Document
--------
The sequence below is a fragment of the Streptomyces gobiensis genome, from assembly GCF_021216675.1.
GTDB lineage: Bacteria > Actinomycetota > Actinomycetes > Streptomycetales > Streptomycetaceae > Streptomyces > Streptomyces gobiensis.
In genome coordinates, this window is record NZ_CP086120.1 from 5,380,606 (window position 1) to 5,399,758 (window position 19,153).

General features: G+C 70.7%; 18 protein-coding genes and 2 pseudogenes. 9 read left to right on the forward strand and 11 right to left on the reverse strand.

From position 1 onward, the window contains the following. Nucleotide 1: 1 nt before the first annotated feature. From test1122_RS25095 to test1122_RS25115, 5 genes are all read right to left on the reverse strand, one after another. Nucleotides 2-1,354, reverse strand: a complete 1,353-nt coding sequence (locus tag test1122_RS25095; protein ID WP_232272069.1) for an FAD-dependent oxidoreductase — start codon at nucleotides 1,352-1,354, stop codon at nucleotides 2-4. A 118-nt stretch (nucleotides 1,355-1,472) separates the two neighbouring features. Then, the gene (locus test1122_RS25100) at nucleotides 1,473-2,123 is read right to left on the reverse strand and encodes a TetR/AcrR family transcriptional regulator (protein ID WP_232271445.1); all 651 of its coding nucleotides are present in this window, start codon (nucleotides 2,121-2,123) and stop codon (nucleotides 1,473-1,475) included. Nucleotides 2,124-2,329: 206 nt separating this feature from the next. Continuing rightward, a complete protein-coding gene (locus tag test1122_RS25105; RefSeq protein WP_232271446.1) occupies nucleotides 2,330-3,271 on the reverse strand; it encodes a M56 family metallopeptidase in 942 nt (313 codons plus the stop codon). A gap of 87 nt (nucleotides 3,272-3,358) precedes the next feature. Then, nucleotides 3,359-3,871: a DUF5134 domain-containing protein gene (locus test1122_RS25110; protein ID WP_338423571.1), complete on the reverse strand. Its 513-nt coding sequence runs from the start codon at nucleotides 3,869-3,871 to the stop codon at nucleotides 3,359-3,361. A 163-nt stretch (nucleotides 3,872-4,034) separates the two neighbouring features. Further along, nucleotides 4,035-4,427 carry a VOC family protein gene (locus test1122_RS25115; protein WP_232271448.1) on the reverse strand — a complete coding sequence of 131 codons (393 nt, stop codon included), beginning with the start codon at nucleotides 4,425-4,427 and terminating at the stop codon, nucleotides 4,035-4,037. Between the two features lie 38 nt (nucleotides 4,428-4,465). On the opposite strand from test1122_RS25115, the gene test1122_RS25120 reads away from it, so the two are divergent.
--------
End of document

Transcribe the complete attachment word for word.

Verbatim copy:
The sequence below is a fragment of the Streptomyces gobiensis genome, from assembly GCF_021216675.1.
GTDB lineage: Bacteria > Actinomycetota > Actinomycetes > Streptomycetales > Streptomycetaceae > Streptomyces > Streptomyces gobiensis.
In genome coordinates, this window is record NZ_CP086120.1 from 5,380,606 (window position 1) to 5,399,758 (window position 19,153).

General features: G+C 70.7%; 18 protein-coding genes and 2 pseudogenes. 9 read left to right on the forward strand and 11 right to left on the reverse strand.

From position 1 onward, the window contains the following. Nucleotide 1: 1 nt before the first annotated feature. From test1122_RS25095 to test1122_RS25115, 5 genes are all read right to left on the reverse strand, one after another. Nucleotides 2-1,354, reverse strand: a complete 1,353-nt coding sequence (locus tag test1122_RS25095; protein ID WP_232272069.1) for an FAD-dependent oxidoreductase — start codon at nucleotides 1,352-1,354, stop codon at nucleotides 2-4. A 118-nt stretch (nucleotides 1,355-1,472) separates the two neighbouring features. Then, the gene (locus test1122_RS25100) at nucleotides 1,473-2,123 is read right to left on the reverse strand and encodes a TetR/AcrR family transcriptional regulator (protein ID WP_232271445.1); all 651 of its coding nucleotides are present in this window, start codon (nucleotides 2,121-2,123) and stop codon (nucleotides 1,473-1,475) included. Nucleotides 2,124-2,329: 206 nt separating this feature from the next. Continuing rightward, a complete protein-coding gene (locus tag test1122_RS25105; RefSeq protein WP_232271446.1) occupies nucleotides 2,330-3,271 on the reverse strand; it encodes a M56 family metallopeptidase in 942 nt (313 codons plus the stop codon). A gap of 87 nt (nucleotides 3,272-3,358) precedes the next feature. Then, nucleotides 3,359-3,871: a DUF5134 domain-containing protein gene (locus test1122_RS25110; protein ID WP_338423571.1), complete on the reverse strand. Its 513-nt coding sequence runs from the start codon at nucleotides 3,869-3,871 to the stop codon at nucleotides 3,359-3,361. A 163-nt stretch (nucleotides 3,872-4,034) separates the two neighbouring features. Further along, nucleotides 4,035-4,427 carry a VOC family protein gene (locus test1122_RS25115; protein WP_232271448.1) on the reverse strand — a complete coding sequence of 131 codons (393 nt, stop codon included), beginning with the start codon at nucleotides 4,425-4,427 and terminating at the stop codon, nucleotides 4,035-4,037. Between the two features lie 38 nt (nucleotides 4,428-4,465). On the opposite strand from test1122_RS25115, the gene test1122_RS25120 reads away from it, so the two are divergent.